For New And Seasoned Owners, A Dog Health Problem Can Be Alarming
Particularly for the new dog owner, your dog health problem may seem like a mystery you don’t have the tools or clues to solve.
Use this page and the linked pages to learn the signs, symptoms, and appropriate actions to take that will keep your dog a healthy, safe, and happy member of your family for years to come.
Specific Hunting Dog Health Problems
Hunting dogs are gorgeous, energetic, intelligent animals with a love of the outdoors – but that and a strong work ethic can make your dog vulnerable to a dog health issue you would need to look out for.
The most common cause of heatstroke in dogs is carelessness and owners who leave their dogs in a car or enclosed space in warm weather, but hunting dogs may also experience heatstroke from overexertion.
Remember that hunting dogs will often continue to work for you long after they start to show signs of distress.
Signs to watch for include:
- Excessive salivating
- Wild panting
- Wide eyes
- Staggering or swaying
- Dry gums
If you suspect heatstroke, begin treatment immediately, and get your dog to an animal health facility.
- Ticks can cause Lyme Disease, and fungus in the soil can cause Valley Fever.
- Foxtails can cause severe infection and discomfort, and ingesting Poison Ivy or Poison Oak can lead to severe vomiting and diarrhea.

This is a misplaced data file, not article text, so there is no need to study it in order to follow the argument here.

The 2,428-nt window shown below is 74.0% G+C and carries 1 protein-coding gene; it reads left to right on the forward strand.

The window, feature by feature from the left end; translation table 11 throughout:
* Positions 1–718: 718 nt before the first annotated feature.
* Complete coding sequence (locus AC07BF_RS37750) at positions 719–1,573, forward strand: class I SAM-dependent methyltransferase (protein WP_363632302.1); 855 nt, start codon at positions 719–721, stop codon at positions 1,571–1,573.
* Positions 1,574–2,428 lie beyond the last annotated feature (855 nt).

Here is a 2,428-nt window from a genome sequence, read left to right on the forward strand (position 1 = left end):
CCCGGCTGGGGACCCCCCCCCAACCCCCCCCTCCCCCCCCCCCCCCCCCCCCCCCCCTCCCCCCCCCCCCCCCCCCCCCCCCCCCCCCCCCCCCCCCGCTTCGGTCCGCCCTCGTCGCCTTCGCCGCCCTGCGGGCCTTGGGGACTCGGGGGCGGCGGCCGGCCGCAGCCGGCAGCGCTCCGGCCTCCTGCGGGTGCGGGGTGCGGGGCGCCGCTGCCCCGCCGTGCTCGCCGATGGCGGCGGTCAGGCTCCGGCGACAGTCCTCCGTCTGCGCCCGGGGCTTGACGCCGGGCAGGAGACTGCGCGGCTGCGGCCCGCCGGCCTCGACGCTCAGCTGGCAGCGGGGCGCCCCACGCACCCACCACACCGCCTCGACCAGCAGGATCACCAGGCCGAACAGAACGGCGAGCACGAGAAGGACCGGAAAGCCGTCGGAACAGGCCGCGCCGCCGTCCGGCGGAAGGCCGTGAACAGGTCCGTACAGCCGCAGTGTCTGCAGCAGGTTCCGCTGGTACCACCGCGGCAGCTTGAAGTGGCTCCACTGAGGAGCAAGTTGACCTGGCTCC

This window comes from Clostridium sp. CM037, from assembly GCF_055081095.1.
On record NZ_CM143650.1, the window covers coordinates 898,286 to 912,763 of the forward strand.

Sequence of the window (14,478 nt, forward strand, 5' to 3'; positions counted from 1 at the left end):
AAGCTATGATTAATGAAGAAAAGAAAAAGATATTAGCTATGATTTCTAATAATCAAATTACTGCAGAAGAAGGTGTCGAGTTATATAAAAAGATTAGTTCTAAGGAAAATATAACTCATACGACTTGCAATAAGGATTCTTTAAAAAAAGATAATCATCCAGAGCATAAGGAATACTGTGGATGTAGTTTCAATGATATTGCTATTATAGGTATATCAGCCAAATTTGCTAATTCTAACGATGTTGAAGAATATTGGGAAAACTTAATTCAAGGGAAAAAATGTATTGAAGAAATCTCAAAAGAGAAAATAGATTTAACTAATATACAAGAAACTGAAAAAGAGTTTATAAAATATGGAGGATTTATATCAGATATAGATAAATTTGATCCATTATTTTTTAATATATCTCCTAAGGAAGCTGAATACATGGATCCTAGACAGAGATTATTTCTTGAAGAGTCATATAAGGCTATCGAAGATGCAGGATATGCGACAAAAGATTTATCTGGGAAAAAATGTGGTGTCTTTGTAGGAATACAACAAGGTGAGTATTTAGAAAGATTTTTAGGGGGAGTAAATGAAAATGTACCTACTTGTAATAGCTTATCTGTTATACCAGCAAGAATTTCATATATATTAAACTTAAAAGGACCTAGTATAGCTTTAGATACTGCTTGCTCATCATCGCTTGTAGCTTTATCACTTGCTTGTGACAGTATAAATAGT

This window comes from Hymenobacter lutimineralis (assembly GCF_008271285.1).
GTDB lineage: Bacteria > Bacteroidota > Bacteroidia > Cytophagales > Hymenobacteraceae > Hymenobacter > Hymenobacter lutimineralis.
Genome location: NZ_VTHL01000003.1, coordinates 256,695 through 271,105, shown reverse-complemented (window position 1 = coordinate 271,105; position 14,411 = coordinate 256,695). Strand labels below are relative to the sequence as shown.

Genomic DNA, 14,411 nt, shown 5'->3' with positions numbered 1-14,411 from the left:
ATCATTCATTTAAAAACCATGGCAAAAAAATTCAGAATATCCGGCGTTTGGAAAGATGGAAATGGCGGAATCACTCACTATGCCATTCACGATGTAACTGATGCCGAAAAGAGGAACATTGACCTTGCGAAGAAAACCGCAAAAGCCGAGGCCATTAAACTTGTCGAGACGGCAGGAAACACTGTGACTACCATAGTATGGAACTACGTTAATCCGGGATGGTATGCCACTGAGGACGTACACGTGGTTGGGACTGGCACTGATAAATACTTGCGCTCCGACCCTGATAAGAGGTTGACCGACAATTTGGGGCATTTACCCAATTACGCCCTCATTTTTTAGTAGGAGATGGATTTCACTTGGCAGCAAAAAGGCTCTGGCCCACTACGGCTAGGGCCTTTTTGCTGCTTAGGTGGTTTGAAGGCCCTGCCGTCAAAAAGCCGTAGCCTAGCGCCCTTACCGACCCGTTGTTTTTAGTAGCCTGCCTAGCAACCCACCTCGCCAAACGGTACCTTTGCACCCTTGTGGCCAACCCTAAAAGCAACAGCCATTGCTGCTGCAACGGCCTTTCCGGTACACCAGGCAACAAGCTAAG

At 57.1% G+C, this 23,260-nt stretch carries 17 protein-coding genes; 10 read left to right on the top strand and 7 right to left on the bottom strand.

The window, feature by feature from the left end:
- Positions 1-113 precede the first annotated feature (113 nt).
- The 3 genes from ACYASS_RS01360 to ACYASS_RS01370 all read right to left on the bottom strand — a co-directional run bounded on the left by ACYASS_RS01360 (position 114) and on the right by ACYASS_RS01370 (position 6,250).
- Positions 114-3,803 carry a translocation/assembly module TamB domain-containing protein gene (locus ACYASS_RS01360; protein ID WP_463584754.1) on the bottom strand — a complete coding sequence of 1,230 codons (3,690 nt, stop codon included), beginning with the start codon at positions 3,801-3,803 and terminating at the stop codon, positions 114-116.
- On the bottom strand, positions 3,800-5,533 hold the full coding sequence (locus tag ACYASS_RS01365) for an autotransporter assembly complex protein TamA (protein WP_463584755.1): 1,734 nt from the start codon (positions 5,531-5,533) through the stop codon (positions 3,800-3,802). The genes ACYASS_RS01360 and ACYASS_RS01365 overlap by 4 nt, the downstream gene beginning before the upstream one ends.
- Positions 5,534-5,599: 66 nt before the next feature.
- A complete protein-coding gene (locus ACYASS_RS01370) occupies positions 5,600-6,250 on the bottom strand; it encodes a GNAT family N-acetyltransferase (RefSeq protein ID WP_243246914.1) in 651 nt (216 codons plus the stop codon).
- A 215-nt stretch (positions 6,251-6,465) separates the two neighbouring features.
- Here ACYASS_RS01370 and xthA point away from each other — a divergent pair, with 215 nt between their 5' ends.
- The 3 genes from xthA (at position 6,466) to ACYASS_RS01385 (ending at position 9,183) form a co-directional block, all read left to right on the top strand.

- Snake bites can cause intense pain, disfigurement, and even death.
Always watch your dog outdoors, and know what signs to look for and what to do when your dog comes in contact with any of the problems above.
Hunting dogs will usually let their tongues flop out while running. When working or playing in wooded areas, this can lead to a common hunting dog health problem: tongue lacerations. Cuts to the tongue can cause lots of bleeding – give your dog a quick drink of water or swim to cool him off, then stop all activity and drinking until the blood has clotted.
Working hunting dog health concerns
Hunting dogs were bred to work, and they love being out on the field doing their jobs. Working dogs are vulnerable to certain common health problems, including:
- Limber Tail syndrome
- Exercise Induced Collapse(EIC)
- Bloat or torsion
Keeping the indoor dog healthy
Hunting dogs make wonderful companions, and many happily spend time indoors with the family instead of outdoors working. Even if your hunting dog spends more time in the living room than in the field, it is absolutely essential that he gets exercise every day.
Keeping a dog indoors won’t stave off every dog concern – in fact, it can cause a few of its own. Always keep in mind the following:
- Always exercise hunting dogs regularly, even during the cold winter months.
- Watch for indoor poisons – obvious ones like cleaning products, and less evident causes like chocolate and onions.
- Pay attention to weight gain and weight loss – just like in humans, changes in weight can be a sign you need to explore.
Knowing your dog
You won’t always know the cause of your dog’s medical problem – but simply by caring for your dog and knowing his personality and daily routine, you will more often than not be able to recognize the signs and symptoms of pain, discomfort, and illness. Watch for changes in behavior, appearance, and appetite. Even if he can’t tell you why his stomach hurts, he will try to let you know – listen and watch, and you’ll get the message.